Mill Neck Manor, a majestic Tudor Revival mansion, is set on an 86-acre scenic estate overlooking the Long Island Sound. The 34-room mansion, once called Sefton Manor, was owned by Robert Leftwich Dodge and his wife, the cosmetics heiress Lillian Sefton Dodge. The architectural firm of Clinton & Russell, Wells, Holton & George was retained in 1923 to design the home for the Dodge family which cost two million dollars to construct.
Mill Neck Manor is a two-story residence with over 34 family rooms, 16 bathrooms, many guest and service rooms. Rusticated Westchester granite blocks trimmed in limestone cover the exterior. The solid oak doorway reported to be between 400 and 500 years old is studded with iron details and unusual hardware.
Colonel Wells designed the Manor so that light changes occupy most of the room. One memorable feature of Mill Neck Manor is the leaded stained-glass windows, a series of five Shakespearean plays overlooking the main stair landing. The windows, each at a cost of over $10,000, were executed by Charles Connick of Boston. Craftsmen from Italy and Germany were retained to detail the interiors. It took over two years to complete the plasterwork on the ceilings of the first floor main rooms.
Charles Leavitt, an outstanding local landscape architect was retained by the Dodges to design the exterior landscape. Many tulip bulbs, azaleas, mountain laurel, magnolias, Japanese cherry trees and lindens were planted to create a park-like setting. In fact, cuttings from famous German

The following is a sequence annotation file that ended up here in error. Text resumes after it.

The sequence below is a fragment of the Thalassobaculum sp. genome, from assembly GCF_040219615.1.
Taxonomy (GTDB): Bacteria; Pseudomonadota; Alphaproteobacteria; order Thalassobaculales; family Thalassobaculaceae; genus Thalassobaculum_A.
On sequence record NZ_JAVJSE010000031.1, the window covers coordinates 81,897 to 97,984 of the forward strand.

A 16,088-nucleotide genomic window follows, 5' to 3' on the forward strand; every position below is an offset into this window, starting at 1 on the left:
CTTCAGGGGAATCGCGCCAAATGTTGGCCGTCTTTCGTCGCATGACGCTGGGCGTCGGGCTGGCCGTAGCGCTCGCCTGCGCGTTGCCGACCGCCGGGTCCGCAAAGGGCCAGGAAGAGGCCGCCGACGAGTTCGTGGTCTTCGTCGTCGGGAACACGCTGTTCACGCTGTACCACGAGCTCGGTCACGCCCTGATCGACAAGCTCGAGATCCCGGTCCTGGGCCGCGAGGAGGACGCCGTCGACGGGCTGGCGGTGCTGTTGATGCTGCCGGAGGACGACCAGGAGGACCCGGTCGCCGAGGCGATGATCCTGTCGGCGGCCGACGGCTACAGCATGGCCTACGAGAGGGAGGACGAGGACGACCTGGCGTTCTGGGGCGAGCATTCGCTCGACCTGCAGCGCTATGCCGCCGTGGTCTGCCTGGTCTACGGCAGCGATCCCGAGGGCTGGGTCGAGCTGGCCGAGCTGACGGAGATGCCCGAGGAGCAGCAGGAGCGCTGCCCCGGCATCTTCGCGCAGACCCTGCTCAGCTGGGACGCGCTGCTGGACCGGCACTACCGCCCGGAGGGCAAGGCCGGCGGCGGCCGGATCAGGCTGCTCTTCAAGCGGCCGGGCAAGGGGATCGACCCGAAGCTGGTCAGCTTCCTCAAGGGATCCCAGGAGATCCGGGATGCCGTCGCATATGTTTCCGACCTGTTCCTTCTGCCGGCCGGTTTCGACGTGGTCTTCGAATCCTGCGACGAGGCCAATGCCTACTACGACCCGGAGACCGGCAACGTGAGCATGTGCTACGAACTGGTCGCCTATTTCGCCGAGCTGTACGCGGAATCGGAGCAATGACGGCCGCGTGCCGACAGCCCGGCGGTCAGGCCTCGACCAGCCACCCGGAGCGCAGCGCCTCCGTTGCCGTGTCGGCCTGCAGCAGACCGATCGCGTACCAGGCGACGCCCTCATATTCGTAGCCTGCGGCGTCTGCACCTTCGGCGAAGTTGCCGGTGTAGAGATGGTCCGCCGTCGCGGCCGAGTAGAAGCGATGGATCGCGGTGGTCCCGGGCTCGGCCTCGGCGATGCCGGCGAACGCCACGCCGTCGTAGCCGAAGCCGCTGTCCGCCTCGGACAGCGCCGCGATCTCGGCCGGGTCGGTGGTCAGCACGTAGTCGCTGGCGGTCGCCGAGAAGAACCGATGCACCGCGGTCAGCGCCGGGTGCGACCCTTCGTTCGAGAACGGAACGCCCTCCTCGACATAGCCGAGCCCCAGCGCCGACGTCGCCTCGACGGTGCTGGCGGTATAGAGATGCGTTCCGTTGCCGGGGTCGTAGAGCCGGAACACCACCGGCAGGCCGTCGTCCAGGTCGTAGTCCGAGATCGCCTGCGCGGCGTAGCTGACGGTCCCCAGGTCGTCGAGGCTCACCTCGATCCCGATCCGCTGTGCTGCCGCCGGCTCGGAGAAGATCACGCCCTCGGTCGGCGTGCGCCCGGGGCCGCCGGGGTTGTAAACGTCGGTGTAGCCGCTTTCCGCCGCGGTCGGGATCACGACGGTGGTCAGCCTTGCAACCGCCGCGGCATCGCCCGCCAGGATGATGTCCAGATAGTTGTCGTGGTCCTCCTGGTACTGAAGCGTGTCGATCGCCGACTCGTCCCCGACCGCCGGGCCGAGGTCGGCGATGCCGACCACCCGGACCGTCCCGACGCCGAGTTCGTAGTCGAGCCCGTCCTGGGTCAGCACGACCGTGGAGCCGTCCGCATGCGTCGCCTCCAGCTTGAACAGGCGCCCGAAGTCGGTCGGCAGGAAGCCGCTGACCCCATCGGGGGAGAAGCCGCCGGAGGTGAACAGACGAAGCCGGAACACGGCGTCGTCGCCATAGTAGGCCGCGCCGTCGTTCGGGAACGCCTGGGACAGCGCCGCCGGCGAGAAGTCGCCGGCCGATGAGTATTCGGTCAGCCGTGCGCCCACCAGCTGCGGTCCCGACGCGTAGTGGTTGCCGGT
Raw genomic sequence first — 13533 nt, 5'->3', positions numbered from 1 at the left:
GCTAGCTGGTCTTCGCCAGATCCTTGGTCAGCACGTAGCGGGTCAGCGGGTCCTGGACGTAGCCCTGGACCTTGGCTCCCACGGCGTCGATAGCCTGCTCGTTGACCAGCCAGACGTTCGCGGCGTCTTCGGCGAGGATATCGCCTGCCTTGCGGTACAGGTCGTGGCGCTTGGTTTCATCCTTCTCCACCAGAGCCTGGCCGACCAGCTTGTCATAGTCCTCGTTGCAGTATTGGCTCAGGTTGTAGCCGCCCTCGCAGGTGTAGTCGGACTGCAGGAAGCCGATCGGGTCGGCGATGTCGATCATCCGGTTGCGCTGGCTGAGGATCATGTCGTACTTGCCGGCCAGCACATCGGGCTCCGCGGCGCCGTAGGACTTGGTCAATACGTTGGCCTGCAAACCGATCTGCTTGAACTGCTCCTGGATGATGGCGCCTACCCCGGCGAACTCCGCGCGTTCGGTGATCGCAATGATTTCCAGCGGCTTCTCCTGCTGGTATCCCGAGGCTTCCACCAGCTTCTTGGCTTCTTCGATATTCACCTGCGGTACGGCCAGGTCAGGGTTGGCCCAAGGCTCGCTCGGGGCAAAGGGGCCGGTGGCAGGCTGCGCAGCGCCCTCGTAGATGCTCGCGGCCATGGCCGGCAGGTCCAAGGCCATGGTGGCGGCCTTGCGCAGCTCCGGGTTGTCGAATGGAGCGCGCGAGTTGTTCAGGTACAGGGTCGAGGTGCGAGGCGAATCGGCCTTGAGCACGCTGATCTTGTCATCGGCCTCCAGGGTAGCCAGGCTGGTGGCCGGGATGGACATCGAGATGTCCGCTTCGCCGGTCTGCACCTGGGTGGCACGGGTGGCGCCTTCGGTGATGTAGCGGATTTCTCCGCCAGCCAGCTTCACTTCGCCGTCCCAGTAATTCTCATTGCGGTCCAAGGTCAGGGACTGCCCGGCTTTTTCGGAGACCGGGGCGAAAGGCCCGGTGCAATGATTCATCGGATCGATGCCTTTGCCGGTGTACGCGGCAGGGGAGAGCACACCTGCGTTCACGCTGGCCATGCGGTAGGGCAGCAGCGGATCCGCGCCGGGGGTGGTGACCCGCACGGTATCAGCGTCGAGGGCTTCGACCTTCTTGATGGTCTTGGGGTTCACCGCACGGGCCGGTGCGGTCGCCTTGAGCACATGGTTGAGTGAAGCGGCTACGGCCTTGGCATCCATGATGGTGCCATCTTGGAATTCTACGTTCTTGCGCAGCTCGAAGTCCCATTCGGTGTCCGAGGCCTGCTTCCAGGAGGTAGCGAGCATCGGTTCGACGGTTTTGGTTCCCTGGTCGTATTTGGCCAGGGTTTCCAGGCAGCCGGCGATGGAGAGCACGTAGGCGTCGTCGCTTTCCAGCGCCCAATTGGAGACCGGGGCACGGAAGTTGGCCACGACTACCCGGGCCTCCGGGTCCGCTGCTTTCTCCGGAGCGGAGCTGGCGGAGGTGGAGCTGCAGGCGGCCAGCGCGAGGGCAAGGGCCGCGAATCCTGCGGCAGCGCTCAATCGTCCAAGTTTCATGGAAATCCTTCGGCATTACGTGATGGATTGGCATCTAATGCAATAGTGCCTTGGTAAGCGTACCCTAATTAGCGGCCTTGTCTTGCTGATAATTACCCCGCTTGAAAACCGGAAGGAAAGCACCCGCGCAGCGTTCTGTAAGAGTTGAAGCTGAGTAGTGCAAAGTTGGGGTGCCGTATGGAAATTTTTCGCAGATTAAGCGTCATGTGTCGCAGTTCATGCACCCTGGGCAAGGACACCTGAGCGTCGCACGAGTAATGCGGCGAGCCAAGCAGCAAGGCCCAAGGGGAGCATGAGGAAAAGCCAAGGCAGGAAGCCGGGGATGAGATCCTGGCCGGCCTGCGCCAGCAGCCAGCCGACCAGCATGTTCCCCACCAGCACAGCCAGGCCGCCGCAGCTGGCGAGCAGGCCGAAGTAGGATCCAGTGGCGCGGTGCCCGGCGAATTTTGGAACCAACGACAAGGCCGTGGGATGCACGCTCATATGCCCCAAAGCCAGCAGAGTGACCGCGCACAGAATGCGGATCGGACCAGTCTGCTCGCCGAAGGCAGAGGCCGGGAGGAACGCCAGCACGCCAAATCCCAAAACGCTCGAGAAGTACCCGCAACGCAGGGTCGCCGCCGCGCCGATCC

linden trees were planted to frame the main drive. In the mid 20s, Leavitt was commissioned to design the sunken gardens at Mill Neck Manor. These formal gardens were approached through a pair of bronze gates, called the Gate of Sun and The Gate of the Moon, both designed in Paris. The gardens were originally arranged in the form of a sundial, radiating from a central Venetian fountain. Three limestone garden structures called Temples and small water pools and rills completed Mr. Leavitt’s work at Mill Neck.
In 1949, the estate was purchased by Lutheran Friends of the Deaf, the founding organization for Mill Neck Manor School for the Deaf, for $216,000. The Manor House became a residential school for the Deaf at first, and later housed a day elementary school program. Empty since the completion of a new Deaf Education Center in 2001, the Manor House has undergone beautiful enhancements from a Designer Showcase and first floor modifications, making it more functional for events.
The Department of the Interior designated the honor of National Register of Historic Places to Mill Neck Manor for its outstanding architectural achievement. In addition, the Mill Neck Family of Organizations was honored by the Society for the Preservation of Long Island Antiquities with the 2009 Preservation Award, celebrating the restoration and preservation of the Manor House. The Mill Neck Manor House is also part of the Gold Coast Mansion Alliance.